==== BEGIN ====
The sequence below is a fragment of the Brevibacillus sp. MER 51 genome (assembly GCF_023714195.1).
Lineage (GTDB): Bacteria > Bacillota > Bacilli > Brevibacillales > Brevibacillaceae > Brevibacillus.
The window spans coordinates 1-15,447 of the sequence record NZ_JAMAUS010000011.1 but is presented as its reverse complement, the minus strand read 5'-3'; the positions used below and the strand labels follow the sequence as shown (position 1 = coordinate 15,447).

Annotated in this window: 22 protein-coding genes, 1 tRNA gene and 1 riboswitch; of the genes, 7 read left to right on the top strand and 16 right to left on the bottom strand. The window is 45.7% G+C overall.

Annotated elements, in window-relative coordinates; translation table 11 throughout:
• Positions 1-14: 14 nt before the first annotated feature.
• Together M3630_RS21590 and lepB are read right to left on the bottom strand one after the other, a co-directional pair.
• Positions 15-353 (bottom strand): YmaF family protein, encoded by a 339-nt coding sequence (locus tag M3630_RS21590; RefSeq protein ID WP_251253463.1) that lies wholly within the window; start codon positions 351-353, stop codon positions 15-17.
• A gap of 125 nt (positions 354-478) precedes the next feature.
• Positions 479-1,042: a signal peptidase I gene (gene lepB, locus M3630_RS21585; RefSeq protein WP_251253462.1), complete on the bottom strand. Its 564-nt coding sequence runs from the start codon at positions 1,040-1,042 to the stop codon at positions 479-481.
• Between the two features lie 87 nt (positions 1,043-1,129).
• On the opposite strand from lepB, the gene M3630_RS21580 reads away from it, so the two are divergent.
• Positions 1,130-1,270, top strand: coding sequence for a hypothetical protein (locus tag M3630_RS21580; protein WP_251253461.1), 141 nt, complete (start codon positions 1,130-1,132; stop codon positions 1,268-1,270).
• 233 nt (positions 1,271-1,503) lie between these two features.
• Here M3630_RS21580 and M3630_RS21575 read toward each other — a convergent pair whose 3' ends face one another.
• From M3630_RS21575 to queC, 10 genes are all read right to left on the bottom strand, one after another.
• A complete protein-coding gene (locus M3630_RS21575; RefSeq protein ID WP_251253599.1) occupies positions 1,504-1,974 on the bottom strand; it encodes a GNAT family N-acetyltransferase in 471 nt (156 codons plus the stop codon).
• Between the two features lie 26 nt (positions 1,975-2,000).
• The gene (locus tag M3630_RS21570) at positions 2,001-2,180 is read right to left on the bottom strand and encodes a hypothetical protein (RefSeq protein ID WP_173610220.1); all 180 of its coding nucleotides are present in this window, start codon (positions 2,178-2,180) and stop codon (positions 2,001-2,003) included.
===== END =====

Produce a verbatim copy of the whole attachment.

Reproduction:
The sequence below is a fragment of the Brevibacillus sp. MER 51 genome (assembly GCF_023714195.1).
Lineage (GTDB): Bacteria > Bacillota > Bacilli > Brevibacillales > Brevibacillaceae > Brevibacillus.
The window spans coordinates 1-15,447 of the sequence record NZ_JAMAUS010000011.1 but is presented as its reverse complement, the minus strand read 5'-3'; the positions used below and the strand labels follow the sequence as shown (position 1 = coordinate 15,447).

Annotated in this window: 22 protein-coding genes, 1 tRNA gene and 1 riboswitch; of the genes, 7 read left to right on the top strand and 16 right to left on the bottom strand. The window is 45.7% G+C overall.

Annotated elements, in window-relative coordinates; translation table 11 throughout:
• Positions 1-14: 14 nt before the first annotated feature.
• Together M3630_RS21590 and lepB are read right to left on the bottom strand one after the other, a co-directional pair.
• Positions 15-353 (bottom strand): YmaF family protein, encoded by a 339-nt coding sequence (locus tag M3630_RS21590; RefSeq protein ID WP_251253463.1) that lies wholly within the window; start codon positions 351-353, stop codon positions 15-17.
• A gap of 125 nt (positions 354-478) precedes the next feature.
• Positions 479-1,042: a signal peptidase I gene (gene lepB, locus M3630_RS21585; RefSeq protein WP_251253462.1), complete on the bottom strand. Its 564-nt coding sequence runs from the start codon at positions 1,040-1,042 to the stop codon at positions 479-481.
• Between the two features lie 87 nt (positions 1,043-1,129).
• On the opposite strand from lepB, the gene M3630_RS21580 reads away from it, so the two are divergent.
• Positions 1,130-1,270, top strand: coding sequence for a hypothetical protein (locus tag M3630_RS21580; protein WP_251253461.1), 141 nt, complete (start codon positions 1,130-1,132; stop codon positions 1,268-1,270).
• 233 nt (positions 1,271-1,503) lie between these two features.
• Here M3630_RS21580 and M3630_RS21575 read toward each other — a convergent pair whose 3' ends face one another.
• From M3630_RS21575 to queC, 10 genes are all read right to left on the bottom strand, one after another.
• A complete protein-coding gene (locus M3630_RS21575; RefSeq protein ID WP_251253599.1) occupies positions 1,504-1,974 on the bottom strand; it encodes a GNAT family N-acetyltransferase in 471 nt (156 codons plus the stop codon).
• Between the two features lie 26 nt (positions 1,975-2,000).
• The gene (locus tag M3630_RS21570) at positions 2,001-2,180 is read right to left on the bottom strand and encodes a hypothetical protein (RefSeq protein ID WP_173610220.1); all 180 of its coding nucleotides are present in this window, start codon (positions 2,178-2,180) and stop codon (positions 2,001-2,003) included.